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Cognitive complexity and marital interaction in newlyweds

Authors

  • BENJAMIN R. KARNEY,

    Corresponding author
    1. University of California, Los Angeles
      Benjamin R. Karney, University of California, Los Angeles, Department of Psychology, 1285 Franz Hall, P.O. Box 951563, Los Angeles, CA 90095-1563, e-mail: karney@psych.ucla.edu.
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    • Benjamin R. Karney and Brynna Gauer, Department of Psychology, University of California, Los Angeles.

  • BRYNNA GAUER

    1. University of California, Los Angeles
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  • Preparation of this article was supported by Grant MH59712 from the National Institute of Mental Health, and by Grant HD061366 from the National Institute of Child Health and Human Development. Portions of this work were presented at the 2001 meeting of the Association for the Advancement of Behavior Therapy in Philadelphia, Pennsylvania. The authors thank Jessica Baker, Krista Bernard, Mark DaSilva, Nancy Frye, Katherine Leong, Sacha Lindekens, James McNulty, Giovanni Montrone, Kimberly Mosler, Lisa Neff, Jason Sheppard, Jennifer Smith, and Mark Trujillo for their assistance in data collection and data entry, and Christina Cuomo, Christine D’Angelo, and Melissa Liotti for their assistance in coding complexity paragraphs.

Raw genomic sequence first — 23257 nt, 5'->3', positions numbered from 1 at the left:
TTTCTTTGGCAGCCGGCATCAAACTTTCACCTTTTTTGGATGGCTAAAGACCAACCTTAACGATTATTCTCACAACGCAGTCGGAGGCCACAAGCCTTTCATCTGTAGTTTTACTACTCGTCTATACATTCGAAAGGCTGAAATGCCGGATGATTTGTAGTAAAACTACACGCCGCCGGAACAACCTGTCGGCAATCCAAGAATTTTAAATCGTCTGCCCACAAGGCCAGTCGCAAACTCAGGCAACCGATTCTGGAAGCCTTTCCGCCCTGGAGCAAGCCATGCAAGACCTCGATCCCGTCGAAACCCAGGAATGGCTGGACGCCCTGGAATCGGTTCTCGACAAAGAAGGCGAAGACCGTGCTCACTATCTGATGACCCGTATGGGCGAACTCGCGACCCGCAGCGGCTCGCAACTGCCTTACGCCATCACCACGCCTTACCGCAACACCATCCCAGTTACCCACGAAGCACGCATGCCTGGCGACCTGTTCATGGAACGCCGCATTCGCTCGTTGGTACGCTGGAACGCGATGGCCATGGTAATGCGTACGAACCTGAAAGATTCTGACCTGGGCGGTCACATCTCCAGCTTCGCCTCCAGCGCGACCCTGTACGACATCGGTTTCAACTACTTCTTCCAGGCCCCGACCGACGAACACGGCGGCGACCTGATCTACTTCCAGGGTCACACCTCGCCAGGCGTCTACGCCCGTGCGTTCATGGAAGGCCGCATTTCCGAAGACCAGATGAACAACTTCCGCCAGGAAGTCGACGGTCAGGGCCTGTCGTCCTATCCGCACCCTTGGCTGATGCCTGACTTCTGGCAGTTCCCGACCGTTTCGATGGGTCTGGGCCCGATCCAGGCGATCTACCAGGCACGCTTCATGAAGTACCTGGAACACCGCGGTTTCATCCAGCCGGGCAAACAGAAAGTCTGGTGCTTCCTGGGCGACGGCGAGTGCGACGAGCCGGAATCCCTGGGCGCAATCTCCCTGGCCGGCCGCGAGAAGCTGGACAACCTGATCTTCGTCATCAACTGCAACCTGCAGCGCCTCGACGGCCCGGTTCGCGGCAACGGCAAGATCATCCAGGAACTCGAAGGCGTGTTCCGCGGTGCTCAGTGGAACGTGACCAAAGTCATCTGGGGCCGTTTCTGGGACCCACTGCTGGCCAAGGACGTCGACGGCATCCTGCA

Benjamin R. Karney, University of California, Los Angeles, Department of Psychology, 1285 Franz Hall, P.O. Box 951563, Los Angeles, CA 90095-1563, e-mail: karney@psych.ucla.edu.

Abstract

Although newlyweds tend to be satisfied with their marriages, they nevertheless vary in their ability to resolve problems effectively. This study examined whether problem-solving effectiveness was associated with the complexity of spouses' thoughts about their problems. Newlyweds provided open-ended descriptions of marital problems and then engaged in interactions that were coded by independent observers. Results confirmed that the complexity of each spouse's descriptions accounted for unique variance in the quality of their discussions. Moreover, results supported a weak link effect, such that the thoughts of the least complex spouse accounted for additional variance, controlling for the main effects of each spouse. These results suggest that interventions to improve problem solving attend to both the structure and the content of partners' cognitions.

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